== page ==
75 Days Until The Season Begins

Photo credit:O-Pee-Chee
Cam Lewis
10 months ago
Throughout the summer and into the fall, we’ll be counting down the days until the Edmonton Oilers begin their 2023-24 season with a daily trip down memory lane.
Since we’ve already talked ad nauseam about Evan Bouchard this summer, we’re going to go in a very different direction for No. 75. Today, we have Jacques Plate, a Hall of Fame goaltender who played his final professional hockey game with the Oilers during their World Hockey Association days in 1975.
After spending their first two seasons playing in the Edmonton Gardens, an arena known as “The Cow Barn” because of its use for agriculture exhibitions, the Oilers moved into the brand-new Northlands Coliseum for the 1974-75 season. The team had been mediocre through its first two seasons in the WHA, so owner/general manager Bill Hunter sought to find a talent that could generate hype around the Oilers as they moved into their new home. 
Hunter was “a man who once called a news conference to announce he’d be holding an even bigger and better news conference the next day,” the Saskatoon Star Phoenix’s Kevin Mitchell once wrote. “He charged through life with bluster and charm, smoke and mirrors, razzle and dazzle.”
His big addition for the Oilers was goaltender Jacques Plante, a six-time Stanley Cup champion with the Montreal Canadiens and seven-time Vezina Trophy winner for the NHL’s top goaltender.
Plante, who was in his mid-40s when he joined the Oilers, had last played professionally during the 1972-73 season for the Toronto Maple Leafs and Boston Bruins. He made it through just one season of a 10-year, $1 million contract to coach the Quebec Nordiques before quitting because of the team’s poor performance and Hunter lured him back into the net.

Edmonton Journal Newspaper Clipping From September 10, 1974


Edmonton Journal Newspaper Clipping From September 27, 1974

Hunter gave Plante a cushy contract to come to Edmonton. The amount of money he was paid is unknown but the agreement essentially allowed Plante to play when he wanted, so he often didn’t join the team when they hit the road and almost exclusively played during home games.
“I don’t know if it was a condition of his contract, but he played mostly home games and didn’t travel all the time,” Oilers captain Al Hamilton told Daniel Nugent-Bowman of The Athletic. “If I was the other goalie and he was doing that, and I only played road games, I would have been ready to kill him. We were beside ourselves. We thought, ‘What the hell is this?’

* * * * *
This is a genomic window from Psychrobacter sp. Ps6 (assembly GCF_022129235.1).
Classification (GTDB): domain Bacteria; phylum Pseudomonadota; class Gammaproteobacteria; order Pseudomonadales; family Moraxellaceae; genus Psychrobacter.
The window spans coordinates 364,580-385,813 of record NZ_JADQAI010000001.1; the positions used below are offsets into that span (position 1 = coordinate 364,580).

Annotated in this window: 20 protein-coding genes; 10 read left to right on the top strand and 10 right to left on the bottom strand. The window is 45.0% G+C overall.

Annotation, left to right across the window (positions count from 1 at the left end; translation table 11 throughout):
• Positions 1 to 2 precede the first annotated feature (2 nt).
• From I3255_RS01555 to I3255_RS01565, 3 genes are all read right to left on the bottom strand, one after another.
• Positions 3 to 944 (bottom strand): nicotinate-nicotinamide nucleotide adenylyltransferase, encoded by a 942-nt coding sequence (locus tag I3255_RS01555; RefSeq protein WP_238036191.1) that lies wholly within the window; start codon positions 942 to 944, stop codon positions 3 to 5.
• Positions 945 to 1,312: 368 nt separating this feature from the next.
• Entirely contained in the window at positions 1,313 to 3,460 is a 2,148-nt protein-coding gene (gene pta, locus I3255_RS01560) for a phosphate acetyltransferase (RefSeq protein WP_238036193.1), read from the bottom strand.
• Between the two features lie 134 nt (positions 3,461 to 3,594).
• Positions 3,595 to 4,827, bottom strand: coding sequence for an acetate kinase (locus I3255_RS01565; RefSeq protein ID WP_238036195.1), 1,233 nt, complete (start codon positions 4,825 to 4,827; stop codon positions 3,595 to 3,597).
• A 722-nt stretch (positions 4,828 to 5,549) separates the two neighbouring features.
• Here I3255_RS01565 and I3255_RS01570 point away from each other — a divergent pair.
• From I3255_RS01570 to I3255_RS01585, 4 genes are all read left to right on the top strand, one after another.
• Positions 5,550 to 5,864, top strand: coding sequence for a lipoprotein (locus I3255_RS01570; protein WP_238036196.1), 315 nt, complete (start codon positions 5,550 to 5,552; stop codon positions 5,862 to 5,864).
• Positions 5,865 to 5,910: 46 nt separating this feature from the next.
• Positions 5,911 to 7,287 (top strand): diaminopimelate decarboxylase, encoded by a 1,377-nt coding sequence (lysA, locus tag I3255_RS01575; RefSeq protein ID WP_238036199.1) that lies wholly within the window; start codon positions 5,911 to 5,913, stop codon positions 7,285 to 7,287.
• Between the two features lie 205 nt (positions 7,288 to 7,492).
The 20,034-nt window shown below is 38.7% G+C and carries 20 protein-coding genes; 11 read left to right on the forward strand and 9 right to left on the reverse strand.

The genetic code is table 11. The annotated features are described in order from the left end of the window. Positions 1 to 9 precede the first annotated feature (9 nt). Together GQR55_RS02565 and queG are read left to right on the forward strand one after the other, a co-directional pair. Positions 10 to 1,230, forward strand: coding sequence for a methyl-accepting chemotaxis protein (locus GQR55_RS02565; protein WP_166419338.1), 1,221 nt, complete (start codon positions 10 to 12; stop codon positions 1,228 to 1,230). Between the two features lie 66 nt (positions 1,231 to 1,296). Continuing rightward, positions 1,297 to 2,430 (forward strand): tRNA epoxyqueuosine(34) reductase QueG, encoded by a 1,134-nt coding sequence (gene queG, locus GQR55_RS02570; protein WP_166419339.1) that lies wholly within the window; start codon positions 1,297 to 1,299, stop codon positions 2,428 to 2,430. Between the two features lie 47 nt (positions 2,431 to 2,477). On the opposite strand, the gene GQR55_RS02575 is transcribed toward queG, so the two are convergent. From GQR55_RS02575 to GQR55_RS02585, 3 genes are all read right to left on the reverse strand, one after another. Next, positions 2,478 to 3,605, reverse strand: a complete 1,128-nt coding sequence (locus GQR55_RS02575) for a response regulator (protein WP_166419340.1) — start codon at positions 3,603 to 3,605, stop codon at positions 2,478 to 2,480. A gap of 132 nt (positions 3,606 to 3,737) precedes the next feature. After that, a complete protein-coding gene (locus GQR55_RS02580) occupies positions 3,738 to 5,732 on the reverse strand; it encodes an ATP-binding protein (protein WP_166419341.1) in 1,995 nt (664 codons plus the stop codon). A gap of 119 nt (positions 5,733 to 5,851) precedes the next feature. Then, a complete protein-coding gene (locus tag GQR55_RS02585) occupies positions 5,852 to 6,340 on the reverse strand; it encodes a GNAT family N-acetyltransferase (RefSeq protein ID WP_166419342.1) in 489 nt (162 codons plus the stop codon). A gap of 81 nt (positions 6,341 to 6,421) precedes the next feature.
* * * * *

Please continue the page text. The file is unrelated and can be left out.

“He still played pretty darn good, so you couldn’t say too much about it.”
The Oilers played their first four games on the road in Winnipeg, Vancouver, Cleveland, and Indianapolis to start the season. Plante finally made his Oilers debut on November 10, 1974, when the team played their first-ever game at Northlands Coliseum. They beat the Cleveland Crusaders by a score of 4-1 with Plate putting forward a masterful performance between the pipes.
“I couldn’t believe how good he was for his age,” said Ken Hitchcock, who was coaching midget hockey in Edmonton at the time. “I couldn’t believe how quick he was, how agile he was. What surprised everybody is he didn’t look like a 45-year-old guy.”
Edmonton rode a seven-game winning streak through the first part of November and appeared to be one of the teams to beat in the WHA. But as the winter dragged along, the team cooled down and reverted back to their status as a middling team. They wound up going 36-38-4 and missed the playoffs.
Plante went 15-14-1 over the course of 31 games and posted a 3.32 goals against average, which was good for ninth among goaltenders in the WHA that year. He returned to Edmonton the following fall with the intention of suiting up with the Oilers for another season but Plante retired during the team’s training camp when he received news that his youngest son had passed away.
In 1978, Plante was inducted into the Hockey Hall of Fame in his first year of eligibility. He moved to Switzerland when he retired and passed away in 1986 following a battle with terminal stomach cancer.
More about Plante’s season with the Oilers can be read in this article by Daniel Nugent-Bowman at The Athletic from 2020. There are a handful of excellent quotes in the post from Al Hamilton and veteran journalist John Short that paint a picture of what playing in the renegade WHA was like.

How many days are left until the Edmonton Oilers start the 2023-24 season? 75!

Can you guess who will be featured in tomorrow’s countdown?

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